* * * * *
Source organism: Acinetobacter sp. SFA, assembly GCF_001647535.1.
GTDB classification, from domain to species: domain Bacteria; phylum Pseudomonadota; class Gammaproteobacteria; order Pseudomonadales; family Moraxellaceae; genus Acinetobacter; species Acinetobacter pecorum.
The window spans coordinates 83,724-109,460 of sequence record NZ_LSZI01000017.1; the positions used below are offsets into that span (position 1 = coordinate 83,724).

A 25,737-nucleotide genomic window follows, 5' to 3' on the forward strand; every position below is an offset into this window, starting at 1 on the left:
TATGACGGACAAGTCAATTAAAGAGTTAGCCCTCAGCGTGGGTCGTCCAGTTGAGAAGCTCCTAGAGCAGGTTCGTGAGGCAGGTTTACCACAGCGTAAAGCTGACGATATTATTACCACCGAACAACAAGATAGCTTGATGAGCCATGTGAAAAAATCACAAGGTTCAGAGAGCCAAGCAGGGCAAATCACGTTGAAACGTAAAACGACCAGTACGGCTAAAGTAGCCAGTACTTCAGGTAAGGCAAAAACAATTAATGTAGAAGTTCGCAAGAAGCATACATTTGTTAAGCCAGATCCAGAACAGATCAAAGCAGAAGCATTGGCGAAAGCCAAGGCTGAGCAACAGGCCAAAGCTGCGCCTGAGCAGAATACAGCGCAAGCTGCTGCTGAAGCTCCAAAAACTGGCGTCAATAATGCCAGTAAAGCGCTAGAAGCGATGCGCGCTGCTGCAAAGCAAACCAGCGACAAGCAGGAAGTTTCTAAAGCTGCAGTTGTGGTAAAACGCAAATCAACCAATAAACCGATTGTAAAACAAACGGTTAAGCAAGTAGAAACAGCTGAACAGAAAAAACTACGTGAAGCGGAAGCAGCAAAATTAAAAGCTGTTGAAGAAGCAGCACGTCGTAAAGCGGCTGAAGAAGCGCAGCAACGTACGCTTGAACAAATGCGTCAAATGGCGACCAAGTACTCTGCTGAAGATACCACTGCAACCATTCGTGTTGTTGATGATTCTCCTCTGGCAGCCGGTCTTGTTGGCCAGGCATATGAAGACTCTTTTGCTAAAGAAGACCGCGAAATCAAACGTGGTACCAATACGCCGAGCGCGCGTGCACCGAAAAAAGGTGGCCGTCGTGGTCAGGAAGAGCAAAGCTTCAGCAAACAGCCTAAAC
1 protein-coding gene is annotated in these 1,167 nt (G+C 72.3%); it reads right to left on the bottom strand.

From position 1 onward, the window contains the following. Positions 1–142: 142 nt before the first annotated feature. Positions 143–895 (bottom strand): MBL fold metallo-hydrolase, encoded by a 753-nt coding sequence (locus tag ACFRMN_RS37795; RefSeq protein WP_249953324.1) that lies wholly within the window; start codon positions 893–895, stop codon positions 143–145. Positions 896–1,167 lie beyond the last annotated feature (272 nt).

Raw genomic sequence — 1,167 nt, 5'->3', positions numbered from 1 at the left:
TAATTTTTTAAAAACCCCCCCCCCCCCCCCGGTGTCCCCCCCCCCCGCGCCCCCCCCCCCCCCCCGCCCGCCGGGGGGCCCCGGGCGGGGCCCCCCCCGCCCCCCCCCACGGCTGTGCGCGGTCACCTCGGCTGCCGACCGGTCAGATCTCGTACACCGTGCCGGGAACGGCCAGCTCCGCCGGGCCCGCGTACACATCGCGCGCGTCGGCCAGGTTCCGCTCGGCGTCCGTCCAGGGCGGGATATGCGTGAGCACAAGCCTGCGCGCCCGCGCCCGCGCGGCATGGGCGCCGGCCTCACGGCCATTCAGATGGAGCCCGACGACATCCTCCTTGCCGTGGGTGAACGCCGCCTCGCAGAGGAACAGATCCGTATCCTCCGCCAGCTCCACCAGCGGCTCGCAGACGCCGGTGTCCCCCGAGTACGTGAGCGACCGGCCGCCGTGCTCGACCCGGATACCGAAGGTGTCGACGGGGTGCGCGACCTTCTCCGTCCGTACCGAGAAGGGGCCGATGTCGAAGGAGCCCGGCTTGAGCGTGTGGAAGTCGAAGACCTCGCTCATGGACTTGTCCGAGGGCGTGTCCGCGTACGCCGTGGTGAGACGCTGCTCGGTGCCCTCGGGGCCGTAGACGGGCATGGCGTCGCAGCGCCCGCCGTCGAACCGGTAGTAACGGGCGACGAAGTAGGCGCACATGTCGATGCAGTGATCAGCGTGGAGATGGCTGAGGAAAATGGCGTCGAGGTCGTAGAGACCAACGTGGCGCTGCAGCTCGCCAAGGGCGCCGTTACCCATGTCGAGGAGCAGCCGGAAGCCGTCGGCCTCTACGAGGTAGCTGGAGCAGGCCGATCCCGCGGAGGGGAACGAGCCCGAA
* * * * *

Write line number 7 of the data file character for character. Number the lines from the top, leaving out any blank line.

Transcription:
From position 1 onward, the window contains the following. Positions 1–142: 142 nt before the first annotated feature. Positions 143–895 (bottom strand): MBL fold metallo-hydrolase, encoded by a 753-nt coding sequence (locus tag ACFRMN_RS37795; RefSeq protein WP_249953324.1) that lies wholly within the window; start codon positions 893–895, stop codon positions 143–145. Positions 896–1,167 lie beyond the last annotated feature (272 nt).